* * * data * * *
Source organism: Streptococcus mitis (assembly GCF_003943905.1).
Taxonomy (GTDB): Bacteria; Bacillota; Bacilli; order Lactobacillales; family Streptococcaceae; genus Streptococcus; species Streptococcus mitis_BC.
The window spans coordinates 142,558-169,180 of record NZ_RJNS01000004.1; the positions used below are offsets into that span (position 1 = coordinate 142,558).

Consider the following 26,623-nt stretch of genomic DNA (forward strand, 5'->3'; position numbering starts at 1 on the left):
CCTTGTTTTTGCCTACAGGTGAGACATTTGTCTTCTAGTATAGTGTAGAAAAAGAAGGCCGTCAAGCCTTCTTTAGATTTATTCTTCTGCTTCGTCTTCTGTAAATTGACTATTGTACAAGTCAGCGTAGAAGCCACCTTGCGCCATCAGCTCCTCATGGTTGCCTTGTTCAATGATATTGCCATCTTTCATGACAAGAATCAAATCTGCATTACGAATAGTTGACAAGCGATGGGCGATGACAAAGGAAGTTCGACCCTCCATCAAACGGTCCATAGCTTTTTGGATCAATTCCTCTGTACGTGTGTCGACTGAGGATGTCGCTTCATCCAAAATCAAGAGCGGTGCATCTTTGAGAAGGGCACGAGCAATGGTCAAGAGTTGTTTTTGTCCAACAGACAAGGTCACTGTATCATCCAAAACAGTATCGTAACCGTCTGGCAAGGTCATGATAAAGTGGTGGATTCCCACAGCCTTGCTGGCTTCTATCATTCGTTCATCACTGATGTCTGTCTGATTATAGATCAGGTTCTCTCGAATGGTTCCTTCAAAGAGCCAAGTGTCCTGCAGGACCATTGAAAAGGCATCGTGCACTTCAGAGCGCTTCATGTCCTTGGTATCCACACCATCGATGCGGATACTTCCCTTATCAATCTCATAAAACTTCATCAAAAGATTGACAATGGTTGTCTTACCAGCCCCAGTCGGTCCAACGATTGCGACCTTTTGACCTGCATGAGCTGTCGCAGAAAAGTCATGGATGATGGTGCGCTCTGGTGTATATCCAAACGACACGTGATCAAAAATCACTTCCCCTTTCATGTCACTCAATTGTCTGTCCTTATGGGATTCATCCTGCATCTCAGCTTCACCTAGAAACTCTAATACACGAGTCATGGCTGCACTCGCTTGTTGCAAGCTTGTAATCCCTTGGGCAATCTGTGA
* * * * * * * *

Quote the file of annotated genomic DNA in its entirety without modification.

Source organism: Streptococcus mitis (assembly GCF_003943905.1).
Taxonomy (GTDB): Bacteria; Bacillota; Bacilli; order Lactobacillales; family Streptococcaceae; genus Streptococcus; species Streptococcus mitis_BC.
The window spans coordinates 142,558-169,180 of record NZ_RJNS01000004.1; the positions used below are offsets into that span (position 1 = coordinate 142,558).

Consider the following 26,623-nt stretch of genomic DNA (forward strand, 5'->3'; position numbering starts at 1 on the left):
CCTTGTTTTTGCCTACAGGTGAGACATTTGTCTTCTAGTATAGTGTAGAAAAAGAAGGCCGTCAAGCCTTCTTTAGATTTATTCTTCTGCTTCGTCTTCTGTAAATTGACTATTGTACAAGTCAGCGTAGAAGCCACCTTGCGCCATCAGCTCCTCATGGTTGCCTTGTTCAATGATATTGCCATCTTTCATGACAAGAATCAAATCTGCATTACGAATAGTTGACAAGCGATGGGCGATGACAAAGGAAGTTCGACCCTCCATCAAACGGTCCATAGCTTTTTGGATCAATTCCTCTGTACGTGTGTCGACTGAGGATGTCGCTTCATCCAAAATCAAGAGCGGTGCATCTTTGAGAAGGGCACGAGCAATGGTCAAGAGTTGTTTTTGTCCAACAGACAAGGTCACTGTATCATCCAAAACAGTATCGTAACCGTCTGGCAAGGTCATGATAAAGTGGTGGATTCCCACAGCCTTGCTGGCTTCTATCATTCGTTCATCACTGATGTCTGTCTGATTATAGATCAGGTTCTCTCGAATGGTTCCTTCAAAGAGCCAAGTGTCCTGCAGGACCATTGAAAAGGCATCGTGCACTTCAGAGCGCTTCATGTCCTTGGTATCCACACCATCGATGCGGATACTTCCCTTATCAATCTCATAAAACTTCATCAAAAGATTGACAATGGTTGTCTTACCAGCCCCAGTCGGTCCAACGATTGCGACCTTTTGACCTGCATGAGCTGTCGCAGAAAAGTCATGGATGATGGTGCGCTCTGGTGTATATCCAAACGACACGTGATCAAAAATCACTTCCCCTTTCATGTCACTCAATTGTCTGTCCTTATGGGATTCATCCTGCATCTCAGCTTCACCTAGAAACTCTAATACACGAGTCATGGCTGCACTCGCTTGTTGCAAGCTTGTAATCCCTTGGGCAATCTGTGA